It may seem excessive or snobbish, but it would be a shame to take a premium specialty-roast coffee or a fine tea and brew it in regular old tap water. Coffee and tea are nearly 99 percent water, making good water quality essential to the final product.
So what makes for good brewing water?
- For starters, it needs to be free of odors and foul tastes, generally caused by chlorine, lead, asbestos and other contaminants that are common in municipal water.
- It also needs to be free of calcium, which can damage your espresso equipment. (More on this later.)
- Your water needs some mineral content as this is actually what makes water taste good—and thus makes a good cup of coffee or tea. Without minerals, water lacks mouth feel and flavor and will taste flat.
Water Filtration versus Softening
Water filtration generally refers to carbon-based filters that remove the bad tastes, odors and particulate matter from water. Every city and town has at least a few of these bad actors floating around in their water supply. It’s unavoidable, short of charging residents a lot more for all the water they use—including bathing, gardening, etc.
Water softening is the process of removing minerals (namely calcium) that will build up inside your espresso machine and cause problems if not removed. It’s called scaling, and looks just like it sounds: like scales coating the inner workings of your equipment. It’s not pretty.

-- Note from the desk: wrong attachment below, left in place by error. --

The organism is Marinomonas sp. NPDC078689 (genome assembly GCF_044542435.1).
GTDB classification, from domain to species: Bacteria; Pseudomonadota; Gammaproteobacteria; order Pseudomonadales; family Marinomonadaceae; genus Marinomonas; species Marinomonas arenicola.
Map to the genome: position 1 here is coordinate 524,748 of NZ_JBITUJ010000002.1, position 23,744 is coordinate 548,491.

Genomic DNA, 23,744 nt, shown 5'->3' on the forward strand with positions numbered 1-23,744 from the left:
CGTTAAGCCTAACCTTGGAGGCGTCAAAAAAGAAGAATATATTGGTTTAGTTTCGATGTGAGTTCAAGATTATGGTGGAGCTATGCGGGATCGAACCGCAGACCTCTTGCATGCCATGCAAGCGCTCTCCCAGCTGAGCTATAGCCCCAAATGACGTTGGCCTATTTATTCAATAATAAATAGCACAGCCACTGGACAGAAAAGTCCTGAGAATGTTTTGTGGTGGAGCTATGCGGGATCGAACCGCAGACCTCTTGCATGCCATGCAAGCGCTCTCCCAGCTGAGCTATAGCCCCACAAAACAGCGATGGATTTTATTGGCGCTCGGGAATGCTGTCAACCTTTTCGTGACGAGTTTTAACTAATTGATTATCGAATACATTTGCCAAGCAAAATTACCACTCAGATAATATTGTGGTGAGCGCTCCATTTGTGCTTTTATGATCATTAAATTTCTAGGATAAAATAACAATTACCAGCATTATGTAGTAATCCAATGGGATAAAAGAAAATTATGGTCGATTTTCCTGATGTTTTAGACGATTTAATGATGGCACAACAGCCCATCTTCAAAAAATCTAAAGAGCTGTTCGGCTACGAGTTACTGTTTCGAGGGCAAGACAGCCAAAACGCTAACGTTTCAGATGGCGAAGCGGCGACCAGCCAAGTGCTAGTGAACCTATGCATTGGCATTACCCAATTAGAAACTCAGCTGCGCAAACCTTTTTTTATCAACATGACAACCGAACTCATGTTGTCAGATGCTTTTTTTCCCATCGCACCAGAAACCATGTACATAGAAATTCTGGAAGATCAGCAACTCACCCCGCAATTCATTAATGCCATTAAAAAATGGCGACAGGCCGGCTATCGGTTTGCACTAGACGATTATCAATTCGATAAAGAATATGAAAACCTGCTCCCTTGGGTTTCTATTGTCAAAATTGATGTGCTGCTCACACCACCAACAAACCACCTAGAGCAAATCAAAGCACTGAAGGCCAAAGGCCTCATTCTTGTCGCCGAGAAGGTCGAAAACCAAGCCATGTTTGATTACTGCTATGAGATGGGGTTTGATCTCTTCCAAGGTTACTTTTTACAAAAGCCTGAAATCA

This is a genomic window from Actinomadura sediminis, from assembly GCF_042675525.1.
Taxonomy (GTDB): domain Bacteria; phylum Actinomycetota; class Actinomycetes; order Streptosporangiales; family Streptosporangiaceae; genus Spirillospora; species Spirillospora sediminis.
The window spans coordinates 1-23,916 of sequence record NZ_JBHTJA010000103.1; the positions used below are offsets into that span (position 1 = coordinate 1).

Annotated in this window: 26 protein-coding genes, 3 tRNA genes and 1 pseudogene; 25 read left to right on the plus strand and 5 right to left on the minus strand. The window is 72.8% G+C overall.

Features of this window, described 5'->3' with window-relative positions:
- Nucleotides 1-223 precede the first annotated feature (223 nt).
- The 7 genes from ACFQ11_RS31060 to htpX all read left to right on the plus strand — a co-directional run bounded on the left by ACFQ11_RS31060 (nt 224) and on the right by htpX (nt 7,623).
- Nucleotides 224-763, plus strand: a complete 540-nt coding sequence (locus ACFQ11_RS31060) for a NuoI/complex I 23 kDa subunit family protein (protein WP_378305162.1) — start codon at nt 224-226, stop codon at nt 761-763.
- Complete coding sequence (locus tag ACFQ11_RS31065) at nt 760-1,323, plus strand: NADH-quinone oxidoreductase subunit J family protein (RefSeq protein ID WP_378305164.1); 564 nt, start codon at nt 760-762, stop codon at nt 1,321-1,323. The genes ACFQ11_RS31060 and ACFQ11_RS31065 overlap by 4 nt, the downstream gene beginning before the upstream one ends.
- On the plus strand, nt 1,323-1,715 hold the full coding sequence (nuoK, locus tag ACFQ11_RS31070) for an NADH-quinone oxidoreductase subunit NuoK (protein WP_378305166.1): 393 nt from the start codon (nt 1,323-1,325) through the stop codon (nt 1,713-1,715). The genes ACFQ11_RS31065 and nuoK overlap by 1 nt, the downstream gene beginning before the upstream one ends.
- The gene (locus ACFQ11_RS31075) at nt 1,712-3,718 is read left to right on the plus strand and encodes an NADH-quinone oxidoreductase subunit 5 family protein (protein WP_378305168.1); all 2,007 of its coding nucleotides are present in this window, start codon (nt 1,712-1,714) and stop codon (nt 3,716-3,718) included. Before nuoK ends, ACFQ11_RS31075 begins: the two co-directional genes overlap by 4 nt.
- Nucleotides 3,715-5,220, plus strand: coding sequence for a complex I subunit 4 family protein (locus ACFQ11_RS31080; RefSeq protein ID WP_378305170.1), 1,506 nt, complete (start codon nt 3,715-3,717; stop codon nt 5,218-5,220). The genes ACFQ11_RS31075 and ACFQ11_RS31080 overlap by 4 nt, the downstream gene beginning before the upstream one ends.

To treat the hard water in the upper Midwest, our service techs at Espresso Services are adamant that customers soften water for their espresso machines.
The ultimate method for accomplishing both filtration and softening is a dual filtration and reverse osmosis softening system, such as those offered by Everpure, Pentair, 3M and others. These systems essentially manufacturer pure water and let you precisely adjust the mineral content, so there is enough for your coffee to taste good but not enough to harm your equipment.
There are four steps to most filtration/softening systems:
- Sediment Filtration: Removes rough particles, sand and rust.
- Carbon Filtration: Removes chlorine and chemicals that contribute to bad odors and tastes, and would otherwise damage the reverse osmosis membrane.
- Reverse Osmosis: Removes dissolved solids and virtually everything larger than the water molecule itself. This is where most of the purification is accomplished.
- Re-mineralization: Water purified by reverse osmosis is highly pure and slightly acidic. Trace amounts of calcium and magnesium are added back in during re-mineralization to balance the pH and improve taste.
Bonus: Polishing Filter
Some filtration systems include a final carbon filtration that will will “polish” off the water to remove any remaining taste and odor.
Tip: La Marzocco’s water content parameters are followed by hundreds if not thousands of reputable coffee shops. It’s easy to plug them into reverse osmosis systems.
Contact us today to purchase and install your water filtration and reverse osmosis softening system.